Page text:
While Playboy obviously appealed to many readers for its lurid content, the magazine also had a rich history of publishing electric journalism and short fiction from a variety of notable writers such as Ernest Hemingway, Gay Talese, and Norman Mailer. It invested thousands of words in intimate interviews with such important figures as Martin Luther King Jr., Muhammad Ali, and presidential candidates like Jimmy Carter.
Mattingly didn’t appear to have qualms with the government paying for that content to be translated. During a 1981 assembly to hash out a new budget, the senator tried to push through a proposal that would eliminate the magazine’s Party Jokes, Ribald Classics, and Playboy Forum content, arguing that translating those steamier passages was a waste of taxpayer money.
The proposal died out that night, though Congress still found time to vote in favor of giving themselves a raise to $60,662.50 a year. But Mattingly’s broaching of the topic made sure the issue began circulating in congressional hallways. Some saw the inherent silliness of it, while others worried it was flirting with censorship.
Chalmers Wylie, a Republican senator from Ohio, was on Mattingly’s side. He argued that the $103,000 of tax money spent annually on the Braille Playboy was $103,000 too much, and made it clear that he wanted the Library of Congress to scrap it entirely.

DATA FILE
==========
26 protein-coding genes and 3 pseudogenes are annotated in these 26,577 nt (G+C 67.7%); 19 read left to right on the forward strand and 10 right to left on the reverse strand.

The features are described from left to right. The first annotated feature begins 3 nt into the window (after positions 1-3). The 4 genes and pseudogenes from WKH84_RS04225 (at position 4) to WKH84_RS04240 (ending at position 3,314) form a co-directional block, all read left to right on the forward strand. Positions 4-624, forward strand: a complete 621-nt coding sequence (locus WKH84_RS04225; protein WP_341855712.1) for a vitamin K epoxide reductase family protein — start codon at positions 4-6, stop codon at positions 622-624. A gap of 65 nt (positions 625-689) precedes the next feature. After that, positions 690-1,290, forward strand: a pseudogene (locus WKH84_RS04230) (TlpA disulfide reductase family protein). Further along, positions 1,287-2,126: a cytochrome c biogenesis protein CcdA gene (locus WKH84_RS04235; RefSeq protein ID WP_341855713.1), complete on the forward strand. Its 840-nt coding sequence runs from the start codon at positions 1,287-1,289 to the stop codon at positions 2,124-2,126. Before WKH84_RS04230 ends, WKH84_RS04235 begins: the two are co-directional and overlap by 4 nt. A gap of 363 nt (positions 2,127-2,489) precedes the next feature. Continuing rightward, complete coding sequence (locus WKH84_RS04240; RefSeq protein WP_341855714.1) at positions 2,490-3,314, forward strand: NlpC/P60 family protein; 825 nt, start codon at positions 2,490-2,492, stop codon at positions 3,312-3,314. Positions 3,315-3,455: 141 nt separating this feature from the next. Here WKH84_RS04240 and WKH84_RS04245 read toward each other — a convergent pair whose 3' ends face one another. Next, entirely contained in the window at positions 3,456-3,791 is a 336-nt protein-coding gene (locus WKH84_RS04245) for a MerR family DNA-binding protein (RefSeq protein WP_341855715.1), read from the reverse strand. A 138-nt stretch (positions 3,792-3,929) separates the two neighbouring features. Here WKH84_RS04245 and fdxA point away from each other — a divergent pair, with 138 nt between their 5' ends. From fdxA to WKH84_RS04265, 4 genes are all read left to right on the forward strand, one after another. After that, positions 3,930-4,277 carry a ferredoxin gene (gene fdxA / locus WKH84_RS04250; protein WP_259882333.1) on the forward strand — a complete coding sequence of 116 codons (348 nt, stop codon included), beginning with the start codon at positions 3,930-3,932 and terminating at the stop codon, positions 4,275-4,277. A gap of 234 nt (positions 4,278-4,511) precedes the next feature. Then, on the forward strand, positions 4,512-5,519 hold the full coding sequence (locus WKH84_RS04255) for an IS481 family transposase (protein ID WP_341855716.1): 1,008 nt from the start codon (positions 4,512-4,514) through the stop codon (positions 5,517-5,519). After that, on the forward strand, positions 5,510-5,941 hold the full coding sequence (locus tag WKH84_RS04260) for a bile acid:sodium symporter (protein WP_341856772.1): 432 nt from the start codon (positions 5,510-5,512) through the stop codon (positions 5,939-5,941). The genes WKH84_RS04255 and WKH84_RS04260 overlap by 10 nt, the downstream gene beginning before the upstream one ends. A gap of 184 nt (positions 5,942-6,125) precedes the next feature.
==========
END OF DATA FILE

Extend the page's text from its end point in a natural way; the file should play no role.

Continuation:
Playboy, he said, was nothing more than a way to promote "wanton and illicit sex and so forth"—which was a curious position considering the Braille version of the publication was defanged of any visually pornographic content. But one Wylie aide who spoke to the Chicago Tribune said that Wylie was "opposed to the use of federal money to subsidize the dissemination of material designed to persuade people to become promiscuous."
Playboy, the anonymous aide insisted, perpetuated that notion because the centerfold "changes in every issue and supports the notion of frequent changes of sexual partners, which is definitive of promiscuity."
Wylie was essentially arguing against a feature that wasn’t represented in the Braille edition. But on July 18, 1985, he was able to put the amendment to a vote in the House of Representatives, securing a 216-to-193 roll call win in favor of abolishing funding.